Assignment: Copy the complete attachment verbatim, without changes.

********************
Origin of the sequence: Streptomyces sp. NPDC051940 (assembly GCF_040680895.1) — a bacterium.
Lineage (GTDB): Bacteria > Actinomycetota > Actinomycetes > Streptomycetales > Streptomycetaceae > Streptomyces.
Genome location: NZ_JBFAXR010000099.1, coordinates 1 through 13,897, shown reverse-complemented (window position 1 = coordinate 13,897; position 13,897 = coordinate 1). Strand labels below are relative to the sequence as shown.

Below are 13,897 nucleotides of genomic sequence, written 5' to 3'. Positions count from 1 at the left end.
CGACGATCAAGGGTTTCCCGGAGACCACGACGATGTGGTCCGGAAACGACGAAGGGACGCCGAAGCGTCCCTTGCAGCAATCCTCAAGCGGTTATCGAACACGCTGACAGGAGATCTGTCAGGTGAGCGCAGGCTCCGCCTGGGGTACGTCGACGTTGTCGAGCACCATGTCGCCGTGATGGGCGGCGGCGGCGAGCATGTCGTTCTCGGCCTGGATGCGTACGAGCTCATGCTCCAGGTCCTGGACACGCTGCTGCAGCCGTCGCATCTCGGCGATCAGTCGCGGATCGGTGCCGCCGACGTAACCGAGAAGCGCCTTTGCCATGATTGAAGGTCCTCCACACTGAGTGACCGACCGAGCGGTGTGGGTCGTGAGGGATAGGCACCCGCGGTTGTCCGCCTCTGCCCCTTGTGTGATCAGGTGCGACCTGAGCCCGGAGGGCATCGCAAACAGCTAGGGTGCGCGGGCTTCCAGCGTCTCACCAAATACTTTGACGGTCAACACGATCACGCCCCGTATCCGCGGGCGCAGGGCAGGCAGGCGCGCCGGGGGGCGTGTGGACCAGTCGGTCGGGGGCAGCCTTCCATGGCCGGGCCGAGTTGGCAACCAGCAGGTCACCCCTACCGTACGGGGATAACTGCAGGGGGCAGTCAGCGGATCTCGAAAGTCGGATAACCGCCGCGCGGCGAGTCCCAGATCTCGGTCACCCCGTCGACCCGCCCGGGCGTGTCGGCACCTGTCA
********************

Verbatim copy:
Origin of the sequence: Streptomyces sp. NPDC051940 (assembly GCF_040680895.1) — a bacterium.
Lineage (GTDB): Bacteria > Actinomycetota > Actinomycetes > Streptomycetales > Streptomycetaceae > Streptomyces.
Genome location: NZ_JBFAXR010000099.1, coordinates 1 through 13,897, shown reverse-complemented (window position 1 = coordinate 13,897; position 13,897 = coordinate 1). Strand labels below are relative to the sequence as shown.

Below are 13,897 nucleotides of genomic sequence, written 5' to 3'. Positions count from 1 at the left end.
CGACGATCAAGGGTTTCCCGGAGACCACGACGATGTGGTCCGGAAACGACGAAGGGACGCCGAAGCGTCCCTTGCAGCAATCCTCAAGCGGTTATCGAACACGCTGACAGGAGATCTGTCAGGTGAGCGCAGGCTCCGCCTGGGGTACGTCGACGTTGTCGAGCACCATGTCGCCGTGATGGGCGGCGGCGGCGAGCATGTCGTTCTCGGCCTGGATGCGTACGAGCTCATGCTCCAGGTCCTGGACACGCTGCTGCAGCCGTCGCATCTCGGCGATCAGTCGCGGATCGGTGCCGCCGACGTAACCGAGAAGCGCCTTTGCCATGATTGAAGGTCCTCCACACTGAGTGACCGACCGAGCGGTGTGGGTCGTGAGGGATAGGCACCCGCGGTTGTCCGCCTCTGCCCCTTGTGTGATCAGGTGCGACCTGAGCCCGGAGGGCATCGCAAACAGCTAGGGTGCGCGGGCTTCCAGCGTCTCACCAAATACTTTGACGGTCAACACGATCACGCCCCGTATCCGCGGGCGCAGGGCAGGCAGGCGCGCCGGGGGGCGTGTGGACCAGTCGGTCGGGGGCAGCCTTCCATGGCCGGGCCGAGTTGGCAACCAGCAGGTCACCCCTACCGTACGGGGATAACTGCAGGGGGCAGTCAGCGGATCTCGAAAGTCGGATAACCGCCGCGCGGCGAGTCCCAGATCTCGGTCACCCCGTCGACCCGCCCGGGCGTGTCGGCACCTGTCA